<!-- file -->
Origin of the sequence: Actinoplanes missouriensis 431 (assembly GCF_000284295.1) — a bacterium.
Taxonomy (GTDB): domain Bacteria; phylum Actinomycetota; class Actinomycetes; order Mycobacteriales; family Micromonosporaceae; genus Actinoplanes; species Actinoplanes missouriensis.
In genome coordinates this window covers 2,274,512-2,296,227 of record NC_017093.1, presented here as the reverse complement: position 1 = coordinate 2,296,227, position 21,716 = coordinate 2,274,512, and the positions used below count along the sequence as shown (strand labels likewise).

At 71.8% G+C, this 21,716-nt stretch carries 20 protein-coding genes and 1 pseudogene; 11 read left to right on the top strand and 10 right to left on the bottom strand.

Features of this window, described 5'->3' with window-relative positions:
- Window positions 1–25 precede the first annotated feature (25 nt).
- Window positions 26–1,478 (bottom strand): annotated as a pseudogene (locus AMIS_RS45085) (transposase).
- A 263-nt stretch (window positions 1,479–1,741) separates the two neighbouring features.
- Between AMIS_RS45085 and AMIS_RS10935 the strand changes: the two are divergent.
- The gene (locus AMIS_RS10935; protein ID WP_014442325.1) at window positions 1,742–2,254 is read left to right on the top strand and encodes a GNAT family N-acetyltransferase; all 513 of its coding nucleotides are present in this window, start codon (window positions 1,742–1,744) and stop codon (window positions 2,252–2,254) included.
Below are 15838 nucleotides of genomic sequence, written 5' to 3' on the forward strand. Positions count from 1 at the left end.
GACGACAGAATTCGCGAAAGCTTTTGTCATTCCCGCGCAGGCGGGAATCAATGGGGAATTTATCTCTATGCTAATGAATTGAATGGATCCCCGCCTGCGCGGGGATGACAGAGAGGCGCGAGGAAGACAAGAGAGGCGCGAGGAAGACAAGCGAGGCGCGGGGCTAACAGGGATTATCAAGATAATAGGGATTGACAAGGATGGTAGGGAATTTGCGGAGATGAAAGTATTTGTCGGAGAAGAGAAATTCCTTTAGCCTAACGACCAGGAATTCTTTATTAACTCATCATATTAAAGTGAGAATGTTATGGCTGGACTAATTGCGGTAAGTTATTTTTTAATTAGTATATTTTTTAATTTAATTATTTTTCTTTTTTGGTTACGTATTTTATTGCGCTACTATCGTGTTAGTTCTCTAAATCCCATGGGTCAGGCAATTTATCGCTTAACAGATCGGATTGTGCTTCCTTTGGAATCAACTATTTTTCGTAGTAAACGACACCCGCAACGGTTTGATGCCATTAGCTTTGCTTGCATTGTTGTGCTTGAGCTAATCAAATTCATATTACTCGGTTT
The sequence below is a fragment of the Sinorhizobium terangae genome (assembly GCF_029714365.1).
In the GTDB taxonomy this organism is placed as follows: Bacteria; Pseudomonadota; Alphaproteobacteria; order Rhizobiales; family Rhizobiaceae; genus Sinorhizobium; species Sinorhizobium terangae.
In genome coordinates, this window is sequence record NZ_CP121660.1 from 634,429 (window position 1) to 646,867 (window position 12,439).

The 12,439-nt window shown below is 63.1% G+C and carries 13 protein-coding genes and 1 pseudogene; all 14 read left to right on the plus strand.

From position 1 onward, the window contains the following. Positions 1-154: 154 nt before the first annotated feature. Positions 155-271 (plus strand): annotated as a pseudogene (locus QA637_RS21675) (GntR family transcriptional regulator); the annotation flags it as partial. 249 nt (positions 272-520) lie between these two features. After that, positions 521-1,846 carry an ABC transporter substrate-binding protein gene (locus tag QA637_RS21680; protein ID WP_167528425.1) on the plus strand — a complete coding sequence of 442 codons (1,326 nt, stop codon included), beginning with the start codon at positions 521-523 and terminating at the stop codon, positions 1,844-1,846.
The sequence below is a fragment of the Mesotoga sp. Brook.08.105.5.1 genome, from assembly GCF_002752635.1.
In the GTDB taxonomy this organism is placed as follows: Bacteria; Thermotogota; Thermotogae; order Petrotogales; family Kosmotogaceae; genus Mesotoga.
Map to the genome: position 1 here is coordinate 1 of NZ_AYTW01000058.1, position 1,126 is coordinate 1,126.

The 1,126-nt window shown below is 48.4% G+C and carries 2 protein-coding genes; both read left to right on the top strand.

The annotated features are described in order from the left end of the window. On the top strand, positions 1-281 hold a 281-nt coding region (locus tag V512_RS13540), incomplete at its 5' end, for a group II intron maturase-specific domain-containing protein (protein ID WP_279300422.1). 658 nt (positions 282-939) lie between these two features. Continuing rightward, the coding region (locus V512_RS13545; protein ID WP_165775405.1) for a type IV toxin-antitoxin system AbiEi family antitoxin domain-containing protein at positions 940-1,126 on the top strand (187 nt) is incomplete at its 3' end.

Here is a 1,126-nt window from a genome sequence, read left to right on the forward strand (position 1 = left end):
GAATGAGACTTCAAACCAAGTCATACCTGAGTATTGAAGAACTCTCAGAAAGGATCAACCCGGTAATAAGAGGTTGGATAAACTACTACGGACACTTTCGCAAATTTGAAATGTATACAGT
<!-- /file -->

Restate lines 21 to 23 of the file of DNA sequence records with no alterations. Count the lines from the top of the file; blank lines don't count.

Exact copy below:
The 1,126-nt window shown below is 48.4% G+C and carries 2 protein-coding genes; both read left to right on the top strand.

The annotated features are described in order from the left end of the window. On the top strand, positions 1-281 hold a 281-nt coding region (locus tag V512_RS13540), incomplete at its 5' end, for a group II intron maturase-specific domain-containing protein (protein ID WP_279300422.1). 658 nt (positions 282-939) lie between these two features. Continuing rightward, the coding region (locus V512_RS13545; protein ID WP_165775405.1) for a type IV toxin-antitoxin system AbiEi family antitoxin domain-containing protein at positions 940-1,126 on the top strand (187 nt) is incomplete at its 3' end.

Here is a 1,126-nt window from a genome sequence, read left to right on the forward strand (position 1 = left end):